UIFSA permits only one active support order for a case at a time. When there are multiple orders, UIFSA determines which support order will be followed, known as the “controlling order.” Orders may be registered in a different state for enforcement and modification purposes. The initiating state sends the order and documents to the responding state. The responding state registers the order and sends a notice to the other parent. The other parent has 20 days to file written objections regarding the order. If objections are made prior to the deadline, the court will hold a hearing and decide whether the order should be registered.
UIFSA also allows parents to enforce their support orders without the assistance of the state where the obligor (paying parent) lives. A withholding order, in many cases, can be sent directly to the out-of-state obligor’s employer requiring child support be deducted from the parent’s wages. The responding state also has the authority to pursue collection through enforcement hearings, license suspension, or incarceration of the delinquent, non-custodial parent.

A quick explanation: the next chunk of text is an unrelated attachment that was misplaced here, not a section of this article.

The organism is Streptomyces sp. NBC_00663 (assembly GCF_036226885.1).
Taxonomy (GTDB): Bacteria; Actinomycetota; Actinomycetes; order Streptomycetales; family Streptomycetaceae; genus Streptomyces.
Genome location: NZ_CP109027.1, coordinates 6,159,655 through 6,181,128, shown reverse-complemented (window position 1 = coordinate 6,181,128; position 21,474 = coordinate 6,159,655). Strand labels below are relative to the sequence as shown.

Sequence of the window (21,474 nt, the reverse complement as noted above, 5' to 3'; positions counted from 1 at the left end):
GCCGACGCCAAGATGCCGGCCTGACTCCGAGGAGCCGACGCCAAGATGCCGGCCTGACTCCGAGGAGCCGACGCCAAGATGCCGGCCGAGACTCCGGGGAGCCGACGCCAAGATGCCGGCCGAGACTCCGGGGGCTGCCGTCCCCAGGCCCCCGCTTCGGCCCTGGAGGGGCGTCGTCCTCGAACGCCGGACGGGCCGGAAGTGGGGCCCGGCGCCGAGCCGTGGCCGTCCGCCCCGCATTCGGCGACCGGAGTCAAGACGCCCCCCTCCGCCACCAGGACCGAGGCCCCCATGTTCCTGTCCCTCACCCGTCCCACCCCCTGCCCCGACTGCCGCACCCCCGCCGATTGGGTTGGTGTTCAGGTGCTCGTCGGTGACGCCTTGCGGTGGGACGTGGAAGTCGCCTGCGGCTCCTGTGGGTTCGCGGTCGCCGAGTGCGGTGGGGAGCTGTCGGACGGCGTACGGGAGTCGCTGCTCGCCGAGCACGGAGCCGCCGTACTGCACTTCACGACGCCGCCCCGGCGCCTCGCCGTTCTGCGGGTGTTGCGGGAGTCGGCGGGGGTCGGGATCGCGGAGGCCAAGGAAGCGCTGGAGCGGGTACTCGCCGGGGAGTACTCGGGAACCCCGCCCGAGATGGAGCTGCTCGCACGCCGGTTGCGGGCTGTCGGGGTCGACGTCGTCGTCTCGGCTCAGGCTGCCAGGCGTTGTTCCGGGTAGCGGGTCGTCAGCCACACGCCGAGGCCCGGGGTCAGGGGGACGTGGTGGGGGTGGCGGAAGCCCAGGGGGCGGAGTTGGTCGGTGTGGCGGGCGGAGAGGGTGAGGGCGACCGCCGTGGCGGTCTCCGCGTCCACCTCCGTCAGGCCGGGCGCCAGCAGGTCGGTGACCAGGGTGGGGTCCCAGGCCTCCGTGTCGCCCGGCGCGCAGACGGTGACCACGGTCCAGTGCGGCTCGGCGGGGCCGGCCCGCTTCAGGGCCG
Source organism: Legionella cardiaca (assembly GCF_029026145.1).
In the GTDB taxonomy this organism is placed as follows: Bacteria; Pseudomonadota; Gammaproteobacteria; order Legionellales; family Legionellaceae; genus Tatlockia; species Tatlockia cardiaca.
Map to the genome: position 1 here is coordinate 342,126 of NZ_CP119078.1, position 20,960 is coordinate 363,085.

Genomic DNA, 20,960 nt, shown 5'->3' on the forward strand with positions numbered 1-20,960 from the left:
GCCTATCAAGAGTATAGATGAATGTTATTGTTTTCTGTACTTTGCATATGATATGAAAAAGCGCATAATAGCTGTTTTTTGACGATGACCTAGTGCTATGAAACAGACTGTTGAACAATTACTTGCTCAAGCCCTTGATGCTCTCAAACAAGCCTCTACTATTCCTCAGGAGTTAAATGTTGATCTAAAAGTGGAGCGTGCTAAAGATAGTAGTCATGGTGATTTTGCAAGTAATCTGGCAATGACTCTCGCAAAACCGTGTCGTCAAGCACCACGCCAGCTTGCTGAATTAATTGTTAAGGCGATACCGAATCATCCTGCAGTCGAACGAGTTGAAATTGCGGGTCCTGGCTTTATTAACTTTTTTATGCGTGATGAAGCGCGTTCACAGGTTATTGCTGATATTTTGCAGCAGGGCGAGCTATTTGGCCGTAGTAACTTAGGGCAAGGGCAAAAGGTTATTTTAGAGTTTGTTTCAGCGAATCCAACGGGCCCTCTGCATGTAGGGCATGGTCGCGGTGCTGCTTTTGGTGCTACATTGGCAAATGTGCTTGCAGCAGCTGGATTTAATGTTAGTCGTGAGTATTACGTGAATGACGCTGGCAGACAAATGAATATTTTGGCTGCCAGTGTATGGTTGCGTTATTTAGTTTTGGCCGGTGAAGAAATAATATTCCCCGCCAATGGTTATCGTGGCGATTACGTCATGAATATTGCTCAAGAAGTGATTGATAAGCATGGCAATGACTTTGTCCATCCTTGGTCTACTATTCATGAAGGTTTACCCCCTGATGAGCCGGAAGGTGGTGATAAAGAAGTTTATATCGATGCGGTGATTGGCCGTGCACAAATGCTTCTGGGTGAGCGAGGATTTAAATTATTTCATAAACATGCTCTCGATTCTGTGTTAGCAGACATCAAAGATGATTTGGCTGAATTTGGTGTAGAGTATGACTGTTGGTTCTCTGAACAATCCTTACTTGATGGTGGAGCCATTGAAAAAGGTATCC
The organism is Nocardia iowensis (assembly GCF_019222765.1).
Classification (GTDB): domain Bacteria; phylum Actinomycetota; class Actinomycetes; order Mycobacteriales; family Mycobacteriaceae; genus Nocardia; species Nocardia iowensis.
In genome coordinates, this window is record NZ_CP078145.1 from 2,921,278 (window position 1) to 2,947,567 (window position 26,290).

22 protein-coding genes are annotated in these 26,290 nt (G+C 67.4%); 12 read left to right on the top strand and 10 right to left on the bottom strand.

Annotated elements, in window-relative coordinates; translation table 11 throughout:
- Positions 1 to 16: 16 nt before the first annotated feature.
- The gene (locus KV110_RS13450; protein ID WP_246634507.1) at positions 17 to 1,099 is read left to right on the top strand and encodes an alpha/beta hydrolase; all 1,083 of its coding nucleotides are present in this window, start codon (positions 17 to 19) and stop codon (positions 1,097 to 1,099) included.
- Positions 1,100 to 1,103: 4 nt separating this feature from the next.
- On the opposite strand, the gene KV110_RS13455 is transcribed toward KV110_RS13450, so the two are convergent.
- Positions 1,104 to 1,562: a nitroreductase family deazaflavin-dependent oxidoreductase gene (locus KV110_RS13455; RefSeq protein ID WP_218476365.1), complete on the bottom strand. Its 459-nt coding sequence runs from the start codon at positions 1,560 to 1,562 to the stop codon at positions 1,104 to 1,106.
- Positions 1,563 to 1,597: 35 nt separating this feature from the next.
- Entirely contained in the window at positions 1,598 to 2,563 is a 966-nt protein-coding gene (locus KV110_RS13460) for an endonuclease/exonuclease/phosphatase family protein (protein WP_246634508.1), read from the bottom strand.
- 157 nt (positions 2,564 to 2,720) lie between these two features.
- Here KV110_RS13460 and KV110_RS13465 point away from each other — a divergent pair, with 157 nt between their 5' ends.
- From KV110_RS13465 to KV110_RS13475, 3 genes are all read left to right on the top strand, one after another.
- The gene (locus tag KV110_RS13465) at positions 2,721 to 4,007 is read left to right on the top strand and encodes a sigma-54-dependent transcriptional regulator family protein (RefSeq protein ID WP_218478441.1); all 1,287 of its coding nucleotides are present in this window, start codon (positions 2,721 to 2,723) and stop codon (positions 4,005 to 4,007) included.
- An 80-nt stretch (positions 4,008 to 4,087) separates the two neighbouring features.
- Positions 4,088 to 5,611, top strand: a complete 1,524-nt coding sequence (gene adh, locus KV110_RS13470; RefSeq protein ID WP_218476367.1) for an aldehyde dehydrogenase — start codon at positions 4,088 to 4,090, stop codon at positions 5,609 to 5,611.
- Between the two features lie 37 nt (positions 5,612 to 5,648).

If financial or other circumstances have changed, you may also request the court to modify a child support order. UIFSA sets the rules for modification. If either of the parents or the child still lives in the state that issued the controlling order, changes in the support amount must occur there. Otherwise the order may be registered and modified in the child’s home state. The child’s home state is generally where the child has resided for six (6) months with a parent.
If all parties have left the state that issued the controlling order, that state cannot change the support amount. To modify support, the order must be registered for modification in the state of residence of the parent not seeking modification.
UIFSA allows both parents to agree in writing that the state where one parent resides may modify the order and take control of the case. When a state modifies another state’s order, the new support amount is the amount to be collected by all any state in which the obligor resides.
Parents often turn to the Texas Attorney General for assistance in the collection and enforcement of child support, and that can be a good choice. However, parents – especially those who are experiencing continued delays and roadblocks – can hire a private attorney to advocate on their behalf and for the benefit of their children. An attorney can also provide guidance in enforcing and modifying terms of visitation.